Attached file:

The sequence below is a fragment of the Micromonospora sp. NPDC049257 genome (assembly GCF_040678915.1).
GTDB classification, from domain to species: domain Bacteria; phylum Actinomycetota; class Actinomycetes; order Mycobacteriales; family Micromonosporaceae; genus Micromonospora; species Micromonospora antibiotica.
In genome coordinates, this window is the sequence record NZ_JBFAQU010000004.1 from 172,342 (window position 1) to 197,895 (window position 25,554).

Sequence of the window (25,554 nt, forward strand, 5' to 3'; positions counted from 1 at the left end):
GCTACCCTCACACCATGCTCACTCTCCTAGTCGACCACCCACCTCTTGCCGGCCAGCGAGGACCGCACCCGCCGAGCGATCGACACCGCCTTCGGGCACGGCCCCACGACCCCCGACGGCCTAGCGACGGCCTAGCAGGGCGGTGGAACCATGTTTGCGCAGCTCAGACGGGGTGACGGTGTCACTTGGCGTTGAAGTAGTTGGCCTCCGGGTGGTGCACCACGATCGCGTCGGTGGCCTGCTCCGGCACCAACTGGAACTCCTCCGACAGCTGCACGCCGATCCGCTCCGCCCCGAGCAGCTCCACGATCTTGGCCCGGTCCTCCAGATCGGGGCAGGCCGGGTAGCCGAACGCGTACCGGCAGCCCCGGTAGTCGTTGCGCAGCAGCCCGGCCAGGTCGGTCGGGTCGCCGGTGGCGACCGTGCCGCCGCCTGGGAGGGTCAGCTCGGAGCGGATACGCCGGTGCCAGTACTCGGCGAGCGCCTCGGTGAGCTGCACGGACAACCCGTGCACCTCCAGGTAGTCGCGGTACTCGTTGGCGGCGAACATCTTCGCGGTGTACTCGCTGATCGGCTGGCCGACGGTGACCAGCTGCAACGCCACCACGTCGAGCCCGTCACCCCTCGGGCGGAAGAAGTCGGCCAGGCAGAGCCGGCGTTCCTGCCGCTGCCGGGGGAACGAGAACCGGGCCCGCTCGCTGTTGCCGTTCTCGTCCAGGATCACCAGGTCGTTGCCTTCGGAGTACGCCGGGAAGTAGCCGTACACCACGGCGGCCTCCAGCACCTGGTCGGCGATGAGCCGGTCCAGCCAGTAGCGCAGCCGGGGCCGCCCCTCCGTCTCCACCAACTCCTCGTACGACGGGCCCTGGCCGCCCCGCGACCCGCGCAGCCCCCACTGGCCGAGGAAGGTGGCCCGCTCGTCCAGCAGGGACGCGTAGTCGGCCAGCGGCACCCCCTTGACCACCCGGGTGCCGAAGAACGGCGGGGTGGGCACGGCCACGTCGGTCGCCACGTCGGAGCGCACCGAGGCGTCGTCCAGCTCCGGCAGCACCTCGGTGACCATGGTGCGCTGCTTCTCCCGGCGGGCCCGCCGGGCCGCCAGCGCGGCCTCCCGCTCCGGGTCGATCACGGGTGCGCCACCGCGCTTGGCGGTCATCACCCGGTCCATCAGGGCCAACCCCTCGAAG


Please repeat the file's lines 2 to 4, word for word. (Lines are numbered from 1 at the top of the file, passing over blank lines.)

GTDB classification, from domain to species: domain Bacteria; phylum Actinomycetota; class Actinomycetes; order Mycobacteriales; family Micromonosporaceae; genus Micromonospora; species Micromonospora antibiotica.
In genome coordinates, this window is the sequence record NZ_JBFAQU010000004.1 from 172,342 (window position 1) to 197,895 (window position 25,554).

Sequence of the window (25,554 nt, forward strand, 5' to 3'; positions counted from 1 at the left end):